I'm a beginner in assembly (using nasm). I'm learning assembly through a college course.
I'm trying to understand the behavior of the sys_read linux system call when it's invoked. Specifically, sys_read stops when it reads a new line or line feed. According to what I've been taught, this is true. This online tutorial article also affirms the fact/claim.
When sys_read detects a linefeed, control returns to the program and the users input is located at the memory address you passed in ECX.
read() attempts to read up to count bytes from file descriptor fd
into the buffer starting at buf.
On files that support seeking, the read operation commences at the
file offset, and the file offset is incremented by the number of bytes
read. If the file offset is at or past the end of file, no bytes are
read, and read() returns zero.
If count is zero, read() may detect the errors described below. In
the absence of any errors, or if read() does not check for errors, a
read() with a count of 0 returns zero and has no other effects.
If count is greater than SSIZE_MAX, the result is unspecified.
It's because you're reading from a POSIX tty in canonical mode (where backspace works before you press return to "submit" the line; that's all handled by the kernel's tty driver). Look up POSIX tty semantics / stty / ioctl. If you ran
./a.out < input.txt, you wouldn't see this behaviour.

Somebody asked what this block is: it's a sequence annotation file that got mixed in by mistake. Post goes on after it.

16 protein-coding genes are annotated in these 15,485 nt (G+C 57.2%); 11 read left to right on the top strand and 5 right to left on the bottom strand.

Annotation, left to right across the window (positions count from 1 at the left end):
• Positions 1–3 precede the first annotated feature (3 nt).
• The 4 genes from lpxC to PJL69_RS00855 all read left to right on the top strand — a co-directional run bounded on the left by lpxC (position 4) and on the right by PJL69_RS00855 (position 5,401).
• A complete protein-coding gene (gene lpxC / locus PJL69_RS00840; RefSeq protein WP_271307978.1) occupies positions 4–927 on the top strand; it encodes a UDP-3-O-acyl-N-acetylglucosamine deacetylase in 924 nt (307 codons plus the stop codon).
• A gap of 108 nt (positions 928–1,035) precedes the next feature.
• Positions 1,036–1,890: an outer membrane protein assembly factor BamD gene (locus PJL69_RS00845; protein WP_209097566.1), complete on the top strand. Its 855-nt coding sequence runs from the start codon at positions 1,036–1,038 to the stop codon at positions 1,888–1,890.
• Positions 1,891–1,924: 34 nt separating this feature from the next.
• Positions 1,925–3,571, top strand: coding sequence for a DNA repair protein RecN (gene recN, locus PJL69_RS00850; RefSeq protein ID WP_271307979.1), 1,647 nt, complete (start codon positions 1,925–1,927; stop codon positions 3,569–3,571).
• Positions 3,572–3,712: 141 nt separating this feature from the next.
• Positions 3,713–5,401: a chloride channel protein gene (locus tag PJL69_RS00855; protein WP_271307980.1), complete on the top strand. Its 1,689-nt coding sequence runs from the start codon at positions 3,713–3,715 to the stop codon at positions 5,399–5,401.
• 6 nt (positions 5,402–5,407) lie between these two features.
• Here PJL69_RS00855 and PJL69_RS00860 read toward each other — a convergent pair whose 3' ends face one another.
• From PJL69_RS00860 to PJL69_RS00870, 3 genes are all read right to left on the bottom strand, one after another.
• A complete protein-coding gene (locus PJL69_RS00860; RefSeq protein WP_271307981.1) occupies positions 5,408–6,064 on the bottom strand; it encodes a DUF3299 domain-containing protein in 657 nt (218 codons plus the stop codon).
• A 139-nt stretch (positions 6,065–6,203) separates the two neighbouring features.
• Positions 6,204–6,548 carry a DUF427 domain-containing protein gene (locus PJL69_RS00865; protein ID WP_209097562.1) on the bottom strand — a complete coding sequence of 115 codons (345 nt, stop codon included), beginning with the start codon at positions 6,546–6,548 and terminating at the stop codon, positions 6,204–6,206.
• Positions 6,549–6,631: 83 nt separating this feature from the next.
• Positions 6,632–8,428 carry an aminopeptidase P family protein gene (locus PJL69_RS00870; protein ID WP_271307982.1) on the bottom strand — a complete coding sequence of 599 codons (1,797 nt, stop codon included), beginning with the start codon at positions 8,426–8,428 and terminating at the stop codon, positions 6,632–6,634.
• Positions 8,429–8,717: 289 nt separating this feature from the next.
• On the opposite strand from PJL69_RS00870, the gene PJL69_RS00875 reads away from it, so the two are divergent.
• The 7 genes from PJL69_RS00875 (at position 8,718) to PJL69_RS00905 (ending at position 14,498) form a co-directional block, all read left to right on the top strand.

read() on a TTY will return without a newline if you hit control-d (the EOF tty control-sequence).
read() reads whole lines is ok for a toy program, but don't start assuming that in anything that needs to be robust, even if you've checked that you're reading from a TTY. I forget what happens if the user pastes multiple lines of text into a terminal emulator. Quite probably they all end up in a single
See also my answer on a question about small
read()s leaving unread data on the terminal: if you type more characters on one line than the
read() buffer size, you'll need at least one more read system call to clear out the input.
As you noted, the
read(2) libc function is just a thin wrapper around
sys_read. The answer to this question really has nothing to do with assembly language, and is the same for systems programming in C (or any other language).
stty(1)man page: where you can change which control character does what.